Friday, December 30, 2011

Looking for more Blue and Gold Ideas?

Are you looking for more Blue and Gold Ideas? Well I found a few more ideas that I wanted to share with you.
An Angry Bird Blue and Gold

Cub Scouts Art Belt Loop/Pin

Local artist is now offering classes to help boys earn their Art belt Loop/pin.
Art Belt Loop Miss Debbie's Doodlebugs is now offering classes to help CubScouts earn their Art Belt Loop/Pin
Art Belt Loop cost is $2.00 per boy and this covers supplies ($4.00 if you want the actual Belt loop on completion of belt loop requirements).
Art Pin cost is $5.00 per boy and this covers supplies. The Pin will take two scheduled classes along with homework assigned to complete.
Go to

Tuesday, December 13, 2011


Just another cute idea for Blue and Gold Decorations. Just decorate some empty boxes .

Eagle can

Okay, many people have been asking questions about the Eagle Can. So here is the idea.
Take a #10, which can be purchased at the LDS Lindon Cannery for about 90cents and then
10 cents for the lid. Then you can rent the sealer from the cannery, Free rental.
Decorate the can and put the CubScout Name on the lid. Inside the can, well at least inside this can, is a letter from the CubScout's parent, bishop, den leader, and cub master. There is a poem and a small token/trinket.

The idea is that the Cub Scout receives this can but can not open it. There are only two conditions where the boy can open it; 1. if the Boy receives his Eagle or 2. if the Boy graduates from High school.
On the top of the can it says: " I CAN! I CAN! I CAN get my Eagle and when I do I CAN open my CAN."

Then at your Blue and Gold EVERY boy receives his can.
And that way you recognize EVERY boy.

Monday, November 28, 2011

Blue and Gold Table Decor. Ideas

This is something very simple to make and you don't need to be a expert cake decorator to make this. Made out of cupcakes (regular or mini). This can be made and used for Blue & Gold Banquet or when a young man earns his Arrow of Light.
Here are some Blue and Gold Table Decoration Ideas
Pocket Knife Invitations click here
To make the lantern click here for instructions. To make the fire centerpiece click here for instructions. Here is one version to make a space shuttle Click here for instructions click here for instructions

Sunday, November 27, 2011

Scouting Anniversary Week Ideas

The ideas I presented in my round-robin session of the November Roundtable can be found at the following location: Anniversary Week Ideas. -Chris Sears

Saturday, November 26, 2011

Neckerchief slides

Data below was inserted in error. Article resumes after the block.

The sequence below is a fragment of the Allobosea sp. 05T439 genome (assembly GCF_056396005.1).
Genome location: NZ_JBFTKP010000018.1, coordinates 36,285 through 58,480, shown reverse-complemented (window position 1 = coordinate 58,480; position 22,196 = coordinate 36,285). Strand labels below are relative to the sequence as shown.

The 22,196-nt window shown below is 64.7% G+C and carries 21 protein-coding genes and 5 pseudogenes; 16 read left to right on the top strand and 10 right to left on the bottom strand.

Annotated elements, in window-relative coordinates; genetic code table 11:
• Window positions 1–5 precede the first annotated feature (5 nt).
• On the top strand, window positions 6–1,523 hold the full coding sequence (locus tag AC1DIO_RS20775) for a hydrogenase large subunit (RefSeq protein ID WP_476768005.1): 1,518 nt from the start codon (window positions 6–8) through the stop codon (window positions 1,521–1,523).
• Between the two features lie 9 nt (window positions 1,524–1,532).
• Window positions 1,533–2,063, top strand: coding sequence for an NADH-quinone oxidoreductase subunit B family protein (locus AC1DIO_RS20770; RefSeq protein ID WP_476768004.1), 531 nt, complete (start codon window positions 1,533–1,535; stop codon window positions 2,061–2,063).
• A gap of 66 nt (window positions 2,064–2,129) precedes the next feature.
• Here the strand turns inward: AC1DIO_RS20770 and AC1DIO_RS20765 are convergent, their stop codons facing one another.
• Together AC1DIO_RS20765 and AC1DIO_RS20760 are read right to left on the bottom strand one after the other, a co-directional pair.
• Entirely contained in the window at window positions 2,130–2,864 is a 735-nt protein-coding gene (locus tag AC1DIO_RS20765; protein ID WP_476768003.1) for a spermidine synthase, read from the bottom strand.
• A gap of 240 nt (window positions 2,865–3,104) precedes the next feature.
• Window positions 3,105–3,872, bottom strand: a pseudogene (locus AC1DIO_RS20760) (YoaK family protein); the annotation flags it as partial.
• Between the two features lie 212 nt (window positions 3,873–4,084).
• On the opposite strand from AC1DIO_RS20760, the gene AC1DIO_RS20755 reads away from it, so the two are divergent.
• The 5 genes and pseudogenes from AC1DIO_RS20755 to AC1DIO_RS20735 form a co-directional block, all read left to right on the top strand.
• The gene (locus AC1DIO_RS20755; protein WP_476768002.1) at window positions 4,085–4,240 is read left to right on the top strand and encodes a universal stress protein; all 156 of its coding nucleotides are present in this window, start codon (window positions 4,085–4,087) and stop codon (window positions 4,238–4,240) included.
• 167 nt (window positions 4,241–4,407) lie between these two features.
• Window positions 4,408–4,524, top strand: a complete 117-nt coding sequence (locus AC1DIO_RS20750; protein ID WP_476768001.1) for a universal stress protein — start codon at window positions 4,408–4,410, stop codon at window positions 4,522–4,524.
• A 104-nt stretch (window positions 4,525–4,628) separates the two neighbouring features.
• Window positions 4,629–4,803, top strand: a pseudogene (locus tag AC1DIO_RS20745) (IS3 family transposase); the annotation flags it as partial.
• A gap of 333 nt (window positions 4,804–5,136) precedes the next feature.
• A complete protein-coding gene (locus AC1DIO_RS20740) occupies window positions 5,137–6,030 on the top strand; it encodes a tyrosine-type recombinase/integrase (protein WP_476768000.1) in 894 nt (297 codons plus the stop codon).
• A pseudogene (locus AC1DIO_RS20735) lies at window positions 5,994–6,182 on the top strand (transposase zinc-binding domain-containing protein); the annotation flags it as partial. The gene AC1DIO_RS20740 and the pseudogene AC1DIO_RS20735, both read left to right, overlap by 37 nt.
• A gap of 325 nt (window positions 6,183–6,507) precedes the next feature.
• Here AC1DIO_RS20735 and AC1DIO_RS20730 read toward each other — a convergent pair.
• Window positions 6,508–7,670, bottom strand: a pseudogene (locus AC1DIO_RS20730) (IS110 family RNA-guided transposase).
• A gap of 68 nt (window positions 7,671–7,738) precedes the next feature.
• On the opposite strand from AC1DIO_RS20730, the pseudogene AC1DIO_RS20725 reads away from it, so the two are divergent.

How can you go from this:
To this:

Wanna know? I’ll show you how.
Step one: drink a LOT of milk.
Step two: cut the handle off of the milk container.
Step three: cut the handle into smaller chunks.

Step four: find anything that looks like it would make a fun neckerchief slide.
Step five: GLUE!!! Hot glue will work in a pinch but tends to just snap off once it has hardened. I’ve had great success with E-6000. It’s a craft glue found in the craft section at most stores. I got mine at Walmart.
Step six: wear them. Look cool. Admire your huge collection. Have others jealous of how cool your slides are.

Friday, November 18, 2011

November Blue & Gold Meal Planning Handout

Last night at Roundtable we ran out of handouts for the Blue & Gold Meal Planning. I will bring more to hand out at December's Roundtable. However, for those who want to view it now (which is why you are here, because you were told it would be posted on this blog), click this: Blue & Gold Meal Planning

Friday, November 4, 2011

The Museum of Paleontology will be open Monday evenings 6 p.m. to 9 p.m. for "Family Night."

The Museum of Paleontology will open its doors on Monday evenings in November and invites one and all to enjoy a fun, educational “Family Night” at the museum. Learning about mammoths and dinosaurs was never so exciting. “Family Night” at the museum will benefit both families and student “Home Evening” groups alike.
Beginning in November, “Family Night” hours will extend on Mondays from 6 p.m. to 9 p.m. to increase opportunities for families to visit and experience the exhibits together. Special tours will also be available by contacting museum curator and director, Rod Scheetz, at 801-422-3680.
The Ice Age and the Jurassic Era come alive within the museum’s walls. The museum specializes in Upper Jurassic dinosaur fossils from North America. It also displays a variety of collections, including Devonian fish and Pleistocene mammoths.
Founded as the Earth Science Museum in 1976 by the late James A. Jensen for the preparation, study and display of dinosaurs and other fossils, the recently renamed Museum of Paleontology possesses one of the largest collections of Upper Jurassic period dinosaur fossils. For several decades, the unprepared fossils were stored under the university’s football stadium until a recent addition was built on the museum to accommodate them.


Free. Donations are accepted.


By Appointment


BYU Museum of Paleontology 1683 N. Canyon Road Provo, Utah 84602-3300



Thursday, October 20, 2011

Flag Folding Ceremony

This is a copy of the script used at October's Roundtable by the men from the V.F.W. Post 4918, Timpanogos Post.

Other scripts can be found at this link.

"The flag represents a living country and is itself considered a living thing." Section 8j. Read the full Flag Code

Flag-Folding Script #4

What follows is a popular script for folding the flag; however, it should not be used in official ceremonies as it is in violation of the Establishment Clause. The Establishment Clause (First Amendment) requires that expression not create the reasonable impression that the government is sponsoring, endorsing, or inhibiting religion generally, or favoring or disfavoring a particular religion.